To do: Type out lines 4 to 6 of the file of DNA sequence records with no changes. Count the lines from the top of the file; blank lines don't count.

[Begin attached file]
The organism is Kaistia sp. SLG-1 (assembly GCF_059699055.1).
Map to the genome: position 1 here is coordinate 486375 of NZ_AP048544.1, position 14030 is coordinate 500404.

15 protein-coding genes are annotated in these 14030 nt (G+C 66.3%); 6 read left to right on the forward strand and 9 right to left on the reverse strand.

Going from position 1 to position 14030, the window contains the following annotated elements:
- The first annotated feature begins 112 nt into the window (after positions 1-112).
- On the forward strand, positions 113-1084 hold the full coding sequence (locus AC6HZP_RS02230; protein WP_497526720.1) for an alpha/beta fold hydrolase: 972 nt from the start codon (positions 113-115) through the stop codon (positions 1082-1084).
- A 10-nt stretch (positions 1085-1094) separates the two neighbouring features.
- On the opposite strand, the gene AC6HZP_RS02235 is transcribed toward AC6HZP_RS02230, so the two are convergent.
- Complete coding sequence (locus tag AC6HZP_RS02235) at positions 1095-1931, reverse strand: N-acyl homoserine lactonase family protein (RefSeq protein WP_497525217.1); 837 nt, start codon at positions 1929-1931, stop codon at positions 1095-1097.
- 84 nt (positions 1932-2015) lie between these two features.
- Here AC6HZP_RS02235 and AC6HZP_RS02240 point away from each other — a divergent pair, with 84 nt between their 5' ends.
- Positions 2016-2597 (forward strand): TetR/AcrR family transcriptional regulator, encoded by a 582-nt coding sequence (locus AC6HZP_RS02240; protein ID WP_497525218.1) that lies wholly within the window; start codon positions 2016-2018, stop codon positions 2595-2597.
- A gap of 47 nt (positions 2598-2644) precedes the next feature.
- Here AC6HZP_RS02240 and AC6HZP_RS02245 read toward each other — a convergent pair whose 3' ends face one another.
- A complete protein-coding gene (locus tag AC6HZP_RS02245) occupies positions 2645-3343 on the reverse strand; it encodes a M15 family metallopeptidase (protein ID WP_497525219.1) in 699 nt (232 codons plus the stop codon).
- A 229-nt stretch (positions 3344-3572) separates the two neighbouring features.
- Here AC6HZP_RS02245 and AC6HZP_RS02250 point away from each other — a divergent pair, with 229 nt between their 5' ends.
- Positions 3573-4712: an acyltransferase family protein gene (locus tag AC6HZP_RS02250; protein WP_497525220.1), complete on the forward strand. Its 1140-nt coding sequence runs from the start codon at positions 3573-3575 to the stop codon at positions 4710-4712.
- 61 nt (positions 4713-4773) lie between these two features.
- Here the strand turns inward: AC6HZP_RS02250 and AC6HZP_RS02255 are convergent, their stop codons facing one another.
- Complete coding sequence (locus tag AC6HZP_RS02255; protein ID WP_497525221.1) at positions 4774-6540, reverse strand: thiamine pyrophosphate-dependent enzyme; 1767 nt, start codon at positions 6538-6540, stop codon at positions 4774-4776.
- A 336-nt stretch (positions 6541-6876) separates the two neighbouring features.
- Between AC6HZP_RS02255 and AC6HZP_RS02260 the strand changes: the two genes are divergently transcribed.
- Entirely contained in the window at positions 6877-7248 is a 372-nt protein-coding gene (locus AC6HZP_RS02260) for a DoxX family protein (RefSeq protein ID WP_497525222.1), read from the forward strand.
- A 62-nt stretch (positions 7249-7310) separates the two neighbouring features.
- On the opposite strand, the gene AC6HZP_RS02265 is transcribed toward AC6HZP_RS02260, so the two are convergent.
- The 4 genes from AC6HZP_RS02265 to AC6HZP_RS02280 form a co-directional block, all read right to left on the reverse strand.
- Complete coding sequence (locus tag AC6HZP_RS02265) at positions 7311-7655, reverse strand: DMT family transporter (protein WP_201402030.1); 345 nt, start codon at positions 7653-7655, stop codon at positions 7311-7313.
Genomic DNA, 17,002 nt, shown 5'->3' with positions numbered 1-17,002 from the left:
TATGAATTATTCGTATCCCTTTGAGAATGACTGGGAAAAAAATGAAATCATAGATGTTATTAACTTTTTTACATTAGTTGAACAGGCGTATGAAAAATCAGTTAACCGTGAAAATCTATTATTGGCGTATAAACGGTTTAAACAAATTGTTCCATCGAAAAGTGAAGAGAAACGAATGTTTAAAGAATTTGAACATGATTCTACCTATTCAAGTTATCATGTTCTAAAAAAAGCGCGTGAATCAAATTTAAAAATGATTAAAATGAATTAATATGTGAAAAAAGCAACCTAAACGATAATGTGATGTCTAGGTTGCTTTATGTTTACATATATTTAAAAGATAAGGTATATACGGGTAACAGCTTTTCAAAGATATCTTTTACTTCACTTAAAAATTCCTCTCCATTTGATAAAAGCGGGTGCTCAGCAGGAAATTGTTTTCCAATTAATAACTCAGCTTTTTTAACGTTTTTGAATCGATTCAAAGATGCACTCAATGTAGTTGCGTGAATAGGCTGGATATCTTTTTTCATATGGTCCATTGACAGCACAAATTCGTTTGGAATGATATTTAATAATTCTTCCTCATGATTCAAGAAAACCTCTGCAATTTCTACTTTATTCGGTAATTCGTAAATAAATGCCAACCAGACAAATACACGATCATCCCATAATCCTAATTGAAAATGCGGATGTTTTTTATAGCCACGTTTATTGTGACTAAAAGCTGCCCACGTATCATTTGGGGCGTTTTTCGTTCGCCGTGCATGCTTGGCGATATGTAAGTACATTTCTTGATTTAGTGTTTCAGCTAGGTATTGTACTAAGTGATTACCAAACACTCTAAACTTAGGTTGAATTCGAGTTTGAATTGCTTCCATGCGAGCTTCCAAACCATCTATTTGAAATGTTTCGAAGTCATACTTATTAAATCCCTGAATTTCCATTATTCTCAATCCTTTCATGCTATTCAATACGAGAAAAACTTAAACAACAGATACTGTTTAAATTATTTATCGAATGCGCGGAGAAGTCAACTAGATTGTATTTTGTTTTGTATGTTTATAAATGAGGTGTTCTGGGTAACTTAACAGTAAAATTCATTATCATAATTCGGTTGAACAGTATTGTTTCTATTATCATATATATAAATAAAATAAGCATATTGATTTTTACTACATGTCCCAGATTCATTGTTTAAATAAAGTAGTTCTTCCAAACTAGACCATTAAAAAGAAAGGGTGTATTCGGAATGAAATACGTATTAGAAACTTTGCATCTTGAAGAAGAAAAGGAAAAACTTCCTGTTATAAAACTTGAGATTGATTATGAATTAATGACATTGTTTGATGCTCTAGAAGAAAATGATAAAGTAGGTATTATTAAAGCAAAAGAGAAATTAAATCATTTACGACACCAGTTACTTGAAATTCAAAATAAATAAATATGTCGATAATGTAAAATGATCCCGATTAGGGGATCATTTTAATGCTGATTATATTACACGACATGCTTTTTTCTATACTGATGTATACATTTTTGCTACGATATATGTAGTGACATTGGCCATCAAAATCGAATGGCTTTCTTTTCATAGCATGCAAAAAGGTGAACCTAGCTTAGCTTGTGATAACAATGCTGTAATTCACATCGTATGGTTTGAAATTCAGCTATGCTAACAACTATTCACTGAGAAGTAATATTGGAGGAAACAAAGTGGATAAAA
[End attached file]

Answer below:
Going from position 1 to position 14030, the window contains the following annotated elements:
- The first annotated feature begins 112 nt into the window (after positions 1-112).
- On the forward strand, positions 113-1084 hold the full coding sequence (locus AC6HZP_RS02230; protein WP_497526720.1) for an alpha/beta fold hydrolase: 972 nt from the start codon (positions 113-115) through the stop codon (positions 1082-1084).